Ornament is the privileged instrument of beautification, in so far as it closely aligns to the five hallmarks that we have reviewed above in order to better define it. Ornament expresses above all (and better than any other approach) the frôleur and non-demiurgic nature of art, which is capable of transforming reality through minimalistic means. Ornament is an emphasis on details, which, when meaningfully multiplied, ends up forming a whole. Ornaments are put to use, not to destroy, but to connect, thereby bringing together what already exists in a unified sphere—something Pierre Patte calls “total beautification” (l’embellissement total).[10] The grace, if not the gratuitousness of ornament, also marks the reversal of functionalism where beauty contributes to function as much as function does to beauty. Ornament still serves to arrest the viewer’s gaze, to highlight frontal perspectives, to punctuate the architectural promenade, and, as a result, space out the city and dilate the perception of the city. In addition, ornament proposes a beauty that is accessible to all, with no cultural or social prerequisites, that comes in forms that are conducive to its dissemination. Ornament is indeed a universal paradigm in art and perhaps the most universal one in the general history of art. Ornament has existed in all times, past and present, and among all peoples, both East and West. The reason why we are indeed witnessing its return is that it is, for all the reasons above, an art that is in line with modern globalization. Furthermore, it is present in all arts, in music as well as architecture, and in the decorative arts as well as religious and sacred arts. In reality, there is no artistic activity that is exempt. Whatever the obvious differences between the various ornamental conceptions and models specific to every functional, artistic, historical, or geographical situation, the invariants that connect and bring together their various manifestations are inevitably attention grabbers. The fact of the matter is that ornament also takes on—and there lies the source of its universal reach—a strong anthropological dimension, accompanying the hominization process, and contributing to fashioning our protective cover against exteriority.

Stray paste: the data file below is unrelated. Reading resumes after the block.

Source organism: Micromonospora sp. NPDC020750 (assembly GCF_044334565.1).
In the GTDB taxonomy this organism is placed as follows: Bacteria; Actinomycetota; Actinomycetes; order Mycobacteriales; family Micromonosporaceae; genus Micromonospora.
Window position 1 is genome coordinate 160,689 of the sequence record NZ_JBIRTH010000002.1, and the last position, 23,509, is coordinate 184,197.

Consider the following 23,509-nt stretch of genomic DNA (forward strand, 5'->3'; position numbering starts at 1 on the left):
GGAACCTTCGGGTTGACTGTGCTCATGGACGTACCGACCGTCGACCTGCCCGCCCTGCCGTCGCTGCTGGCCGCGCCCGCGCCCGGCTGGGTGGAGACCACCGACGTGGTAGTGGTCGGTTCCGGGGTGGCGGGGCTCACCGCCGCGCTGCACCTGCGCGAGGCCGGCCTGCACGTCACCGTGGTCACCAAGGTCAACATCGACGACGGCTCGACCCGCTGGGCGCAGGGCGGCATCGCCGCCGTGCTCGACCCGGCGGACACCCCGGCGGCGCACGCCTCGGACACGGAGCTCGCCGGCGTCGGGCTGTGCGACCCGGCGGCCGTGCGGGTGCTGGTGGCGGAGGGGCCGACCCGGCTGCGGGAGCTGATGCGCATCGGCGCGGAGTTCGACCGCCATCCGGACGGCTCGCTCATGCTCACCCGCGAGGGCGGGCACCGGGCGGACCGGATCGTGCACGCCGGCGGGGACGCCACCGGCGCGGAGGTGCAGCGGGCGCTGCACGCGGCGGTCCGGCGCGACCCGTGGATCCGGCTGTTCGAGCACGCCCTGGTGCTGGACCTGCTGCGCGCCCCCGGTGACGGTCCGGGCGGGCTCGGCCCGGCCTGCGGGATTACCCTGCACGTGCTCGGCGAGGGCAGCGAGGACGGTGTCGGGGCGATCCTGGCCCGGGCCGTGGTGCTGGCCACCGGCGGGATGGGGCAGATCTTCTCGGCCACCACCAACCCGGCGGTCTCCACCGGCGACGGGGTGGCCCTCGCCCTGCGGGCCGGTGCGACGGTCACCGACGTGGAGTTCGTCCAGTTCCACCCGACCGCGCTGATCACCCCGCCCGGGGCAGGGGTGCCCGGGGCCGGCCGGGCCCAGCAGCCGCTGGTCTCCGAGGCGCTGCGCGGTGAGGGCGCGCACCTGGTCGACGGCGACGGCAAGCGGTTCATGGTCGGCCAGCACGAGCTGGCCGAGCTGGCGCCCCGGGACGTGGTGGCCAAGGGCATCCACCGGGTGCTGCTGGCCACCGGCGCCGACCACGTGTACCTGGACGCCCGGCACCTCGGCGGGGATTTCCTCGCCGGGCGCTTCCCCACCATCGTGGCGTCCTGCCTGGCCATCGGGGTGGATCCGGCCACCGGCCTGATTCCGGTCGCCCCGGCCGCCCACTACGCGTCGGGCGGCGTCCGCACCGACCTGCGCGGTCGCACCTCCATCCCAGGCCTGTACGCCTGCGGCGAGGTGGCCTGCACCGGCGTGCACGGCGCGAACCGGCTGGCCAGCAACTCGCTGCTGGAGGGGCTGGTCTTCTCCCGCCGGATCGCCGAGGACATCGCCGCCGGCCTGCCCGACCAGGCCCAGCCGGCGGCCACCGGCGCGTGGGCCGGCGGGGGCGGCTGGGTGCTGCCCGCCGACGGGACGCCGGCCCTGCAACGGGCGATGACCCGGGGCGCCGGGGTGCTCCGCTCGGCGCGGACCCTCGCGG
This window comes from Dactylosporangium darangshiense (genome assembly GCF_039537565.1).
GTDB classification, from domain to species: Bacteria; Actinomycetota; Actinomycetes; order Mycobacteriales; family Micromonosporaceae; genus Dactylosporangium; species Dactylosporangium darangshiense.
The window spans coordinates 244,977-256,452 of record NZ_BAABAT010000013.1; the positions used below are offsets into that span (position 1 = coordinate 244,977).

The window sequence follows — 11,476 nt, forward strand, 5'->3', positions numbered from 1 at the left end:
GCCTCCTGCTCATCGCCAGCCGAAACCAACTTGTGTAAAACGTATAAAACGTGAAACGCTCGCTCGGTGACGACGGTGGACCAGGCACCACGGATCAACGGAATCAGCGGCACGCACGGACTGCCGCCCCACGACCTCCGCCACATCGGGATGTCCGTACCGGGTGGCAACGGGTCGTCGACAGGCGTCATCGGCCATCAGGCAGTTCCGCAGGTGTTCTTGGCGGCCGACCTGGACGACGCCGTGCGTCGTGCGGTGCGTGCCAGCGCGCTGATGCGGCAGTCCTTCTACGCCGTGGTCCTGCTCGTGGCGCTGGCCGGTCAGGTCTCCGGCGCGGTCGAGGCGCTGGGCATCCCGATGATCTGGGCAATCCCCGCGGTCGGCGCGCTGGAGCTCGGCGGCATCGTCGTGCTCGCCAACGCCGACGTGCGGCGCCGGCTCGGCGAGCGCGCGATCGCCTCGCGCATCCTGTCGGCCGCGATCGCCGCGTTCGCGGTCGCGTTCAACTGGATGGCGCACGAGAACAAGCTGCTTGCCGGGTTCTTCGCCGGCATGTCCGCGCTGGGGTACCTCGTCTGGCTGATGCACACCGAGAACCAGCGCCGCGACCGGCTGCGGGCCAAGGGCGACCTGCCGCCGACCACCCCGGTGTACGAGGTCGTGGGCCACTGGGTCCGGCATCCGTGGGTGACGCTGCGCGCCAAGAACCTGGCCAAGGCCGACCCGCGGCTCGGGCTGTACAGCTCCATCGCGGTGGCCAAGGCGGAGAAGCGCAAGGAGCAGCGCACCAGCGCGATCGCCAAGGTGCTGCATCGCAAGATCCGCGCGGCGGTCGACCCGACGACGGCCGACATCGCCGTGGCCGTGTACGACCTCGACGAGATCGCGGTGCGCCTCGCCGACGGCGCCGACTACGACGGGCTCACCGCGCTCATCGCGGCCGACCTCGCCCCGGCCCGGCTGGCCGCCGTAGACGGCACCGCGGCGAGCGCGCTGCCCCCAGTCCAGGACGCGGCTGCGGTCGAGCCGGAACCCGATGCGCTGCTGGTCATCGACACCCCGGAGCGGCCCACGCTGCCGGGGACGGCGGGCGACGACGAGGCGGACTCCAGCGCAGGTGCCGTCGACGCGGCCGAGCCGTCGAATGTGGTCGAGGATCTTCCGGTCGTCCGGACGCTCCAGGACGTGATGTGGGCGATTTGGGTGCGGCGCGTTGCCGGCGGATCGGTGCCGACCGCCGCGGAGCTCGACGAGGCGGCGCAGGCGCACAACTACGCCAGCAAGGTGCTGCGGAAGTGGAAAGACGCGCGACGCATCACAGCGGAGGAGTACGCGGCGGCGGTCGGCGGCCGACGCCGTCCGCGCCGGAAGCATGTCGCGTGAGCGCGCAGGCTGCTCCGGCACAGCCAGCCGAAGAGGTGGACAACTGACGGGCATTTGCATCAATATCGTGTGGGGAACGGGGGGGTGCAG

Entrance to the sede dei Tolentini of the IUAV university of architecture in Venice (Italy), Carlo Scarpa, architect, constructed after his death by Sergio Los, architect, 1985. © Jean-Pierre Dalbéra, 2016 Entrance to the sede dei Tolentini of the IUAV university of architecture in Venice (Italy), Carlo Scarpa, architect, constructed after his death by Sergio Los, architect, 1985. © Jean-Pierre Dalbéra, 2016
Entrance to the sede dei Tolentini. Architectural detail. © Richard Bryant/Arcaid Images / Alamy Stock Photo Entrance to the sede dei Tolentini. Architectural detail. © Richard Bryant/Arcaid Images / Alamy Stock Photo